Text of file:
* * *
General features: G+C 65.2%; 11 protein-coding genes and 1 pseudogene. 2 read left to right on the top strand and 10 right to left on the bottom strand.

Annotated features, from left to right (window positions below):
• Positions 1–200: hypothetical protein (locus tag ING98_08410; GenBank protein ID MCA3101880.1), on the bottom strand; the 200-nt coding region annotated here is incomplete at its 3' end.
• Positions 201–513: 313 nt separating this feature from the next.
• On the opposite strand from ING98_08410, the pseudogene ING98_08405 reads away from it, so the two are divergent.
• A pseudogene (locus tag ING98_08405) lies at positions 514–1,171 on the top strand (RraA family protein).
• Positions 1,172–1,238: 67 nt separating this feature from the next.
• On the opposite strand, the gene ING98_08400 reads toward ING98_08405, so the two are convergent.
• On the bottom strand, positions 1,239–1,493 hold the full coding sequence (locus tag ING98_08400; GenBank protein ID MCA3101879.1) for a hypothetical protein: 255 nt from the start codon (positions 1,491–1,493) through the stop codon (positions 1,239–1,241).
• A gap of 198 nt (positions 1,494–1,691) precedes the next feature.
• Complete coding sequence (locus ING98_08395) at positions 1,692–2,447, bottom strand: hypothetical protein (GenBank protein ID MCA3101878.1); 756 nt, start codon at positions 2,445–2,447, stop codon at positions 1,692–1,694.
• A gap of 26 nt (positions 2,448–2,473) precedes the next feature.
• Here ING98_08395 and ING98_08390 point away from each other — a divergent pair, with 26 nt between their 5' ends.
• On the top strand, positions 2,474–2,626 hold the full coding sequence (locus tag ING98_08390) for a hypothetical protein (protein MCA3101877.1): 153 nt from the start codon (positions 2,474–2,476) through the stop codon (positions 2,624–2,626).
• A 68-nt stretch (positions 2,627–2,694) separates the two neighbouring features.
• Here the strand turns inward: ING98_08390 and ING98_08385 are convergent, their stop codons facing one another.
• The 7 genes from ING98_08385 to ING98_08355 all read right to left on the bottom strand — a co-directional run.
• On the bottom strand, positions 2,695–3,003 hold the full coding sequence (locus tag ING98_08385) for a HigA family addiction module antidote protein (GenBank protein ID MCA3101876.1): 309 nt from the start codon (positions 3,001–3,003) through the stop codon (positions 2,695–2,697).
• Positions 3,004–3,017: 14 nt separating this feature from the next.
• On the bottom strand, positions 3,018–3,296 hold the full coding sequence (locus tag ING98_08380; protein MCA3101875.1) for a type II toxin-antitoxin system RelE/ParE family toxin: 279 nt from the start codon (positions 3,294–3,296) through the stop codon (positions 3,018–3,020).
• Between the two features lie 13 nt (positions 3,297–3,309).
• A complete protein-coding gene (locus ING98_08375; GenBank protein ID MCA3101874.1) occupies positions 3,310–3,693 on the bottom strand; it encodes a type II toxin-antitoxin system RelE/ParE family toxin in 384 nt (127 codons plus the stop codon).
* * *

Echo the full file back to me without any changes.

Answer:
General features: G+C 65.2%; 11 protein-coding genes and 1 pseudogene. 2 read left to right on the top strand and 10 right to left on the bottom strand.

Annotated features, from left to right (window positions below):
• Positions 1–200: hypothetical protein (locus tag ING98_08410; GenBank protein ID MCA3101880.1), on the bottom strand; the 200-nt coding region annotated here is incomplete at its 3' end.
• Positions 201–513: 313 nt separating this feature from the next.
• On the opposite strand from ING98_08410, the pseudogene ING98_08405 reads away from it, so the two are divergent.
• A pseudogene (locus tag ING98_08405) lies at positions 514–1,171 on the top strand (RraA family protein).
• Positions 1,172–1,238: 67 nt separating this feature from the next.
• On the opposite strand, the gene ING98_08400 reads toward ING98_08405, so the two are convergent.
• On the bottom strand, positions 1,239–1,493 hold the full coding sequence (locus tag ING98_08400; GenBank protein ID MCA3101879.1) for a hypothetical protein: 255 nt from the start codon (positions 1,491–1,493) through the stop codon (positions 1,239–1,241).
• A gap of 198 nt (positions 1,494–1,691) precedes the next feature.
• Complete coding sequence (locus ING98_08395) at positions 1,692–2,447, bottom strand: hypothetical protein (GenBank protein ID MCA3101878.1); 756 nt, start codon at positions 2,445–2,447, stop codon at positions 1,692–1,694.
• A gap of 26 nt (positions 2,448–2,473) precedes the next feature.
• Here ING98_08395 and ING98_08390 point away from each other — a divergent pair, with 26 nt between their 5' ends.
• On the top strand, positions 2,474–2,626 hold the full coding sequence (locus tag ING98_08390) for a hypothetical protein (protein MCA3101877.1): 153 nt from the start codon (positions 2,474–2,476) through the stop codon (positions 2,624–2,626).
• A 68-nt stretch (positions 2,627–2,694) separates the two neighbouring features.
• Here the strand turns inward: ING98_08390 and ING98_08385 are convergent, their stop codons facing one another.
• The 7 genes from ING98_08385 to ING98_08355 all read right to left on the bottom strand — a co-directional run.
• On the bottom strand, positions 2,695–3,003 hold the full coding sequence (locus tag ING98_08385) for a HigA family addiction module antidote protein (GenBank protein ID MCA3101876.1): 309 nt from the start codon (positions 3,001–3,003) through the stop codon (positions 2,695–2,697).
• Positions 3,004–3,017: 14 nt separating this feature from the next.
• On the bottom strand, positions 3,018–3,296 hold the full coding sequence (locus tag ING98_08380; protein MCA3101875.1) for a type II toxin-antitoxin system RelE/ParE family toxin: 279 nt from the start codon (positions 3,294–3,296) through the stop codon (positions 3,018–3,020).
• Between the two features lie 13 nt (positions 3,297–3,309).
• A complete protein-coding gene (locus ING98_08375; GenBank protein ID MCA3101874.1) occupies positions 3,310–3,693 on the bottom strand; it encodes a type II toxin-antitoxin system RelE/ParE family toxin in 384 nt (127 codons plus the stop codon).